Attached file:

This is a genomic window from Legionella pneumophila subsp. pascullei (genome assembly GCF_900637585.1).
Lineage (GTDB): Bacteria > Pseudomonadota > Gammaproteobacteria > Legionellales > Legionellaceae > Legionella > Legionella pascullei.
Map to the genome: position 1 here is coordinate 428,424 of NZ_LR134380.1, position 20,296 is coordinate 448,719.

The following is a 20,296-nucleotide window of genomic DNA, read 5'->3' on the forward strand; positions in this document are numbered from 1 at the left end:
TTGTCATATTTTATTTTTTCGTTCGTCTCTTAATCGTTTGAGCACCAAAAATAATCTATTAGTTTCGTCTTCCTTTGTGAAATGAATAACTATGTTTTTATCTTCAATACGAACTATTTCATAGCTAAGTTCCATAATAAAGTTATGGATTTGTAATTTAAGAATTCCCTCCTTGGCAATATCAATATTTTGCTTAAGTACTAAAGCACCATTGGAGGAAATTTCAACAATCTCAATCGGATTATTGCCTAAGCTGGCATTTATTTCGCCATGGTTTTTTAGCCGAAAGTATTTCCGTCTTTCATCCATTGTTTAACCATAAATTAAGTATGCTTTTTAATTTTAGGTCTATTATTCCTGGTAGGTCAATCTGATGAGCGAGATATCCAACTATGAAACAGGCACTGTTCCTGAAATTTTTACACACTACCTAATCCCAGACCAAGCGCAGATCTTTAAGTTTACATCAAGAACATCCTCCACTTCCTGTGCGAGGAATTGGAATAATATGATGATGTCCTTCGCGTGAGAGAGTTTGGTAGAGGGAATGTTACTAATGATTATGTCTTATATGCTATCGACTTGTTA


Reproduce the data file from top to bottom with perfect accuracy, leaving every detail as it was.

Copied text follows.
This is a genomic window from Legionella pneumophila subsp. pascullei (genome assembly GCF_900637585.1).
Lineage (GTDB): Bacteria > Pseudomonadota > Gammaproteobacteria > Legionellales > Legionellaceae > Legionella > Legionella pascullei.
Map to the genome: position 1 here is coordinate 428,424 of NZ_LR134380.1, position 20,296 is coordinate 448,719.

The following is a 20,296-nucleotide window of genomic DNA, read 5'->3' on the forward strand; positions in this document are numbered from 1 at the left end:
TTGTCATATTTTATTTTTTCGTTCGTCTCTTAATCGTTTGAGCACCAAAAATAATCTATTAGTTTCGTCTTCCTTTGTGAAATGAATAACTATGTTTTTATCTTCAATACGAACTATTTCATAGCTAAGTTCCATAATAAAGTTATGGATTTGTAATTTAAGAATTCCCTCCTTGGCAATATCAATATTTTGCTTAAGTACTAAAGCACCATTGGAGGAAATTTCAACAATCTCAATCGGATTATTGCCTAAGCTGGCATTTATTTCGCCATGGTTTTTTAGCCGAAAGTATTTCCGTCTTTCATCCATTGTTTAACCATAAATTAAGTATGCTTTTTAATTTTAGGTCTATTATTCCTGGTAGGTCAATCTGATGAGCGAGATATCCAACTATGAAACAGGCACTGTTCCTGAAATTTTTACACACTACCTAATCCCAGACCAAGCGCAGATCTTTAAGTTTACATCAAGAACATCCTCCACTTCCTGTGCGAGGAATTGGAATAATATGATGATGTCCTTCGCGTGAGAGAGTTTGGTAGAGGGAATGTTACTAATGATTATGTCTTATATGCTATCGACTTGTTA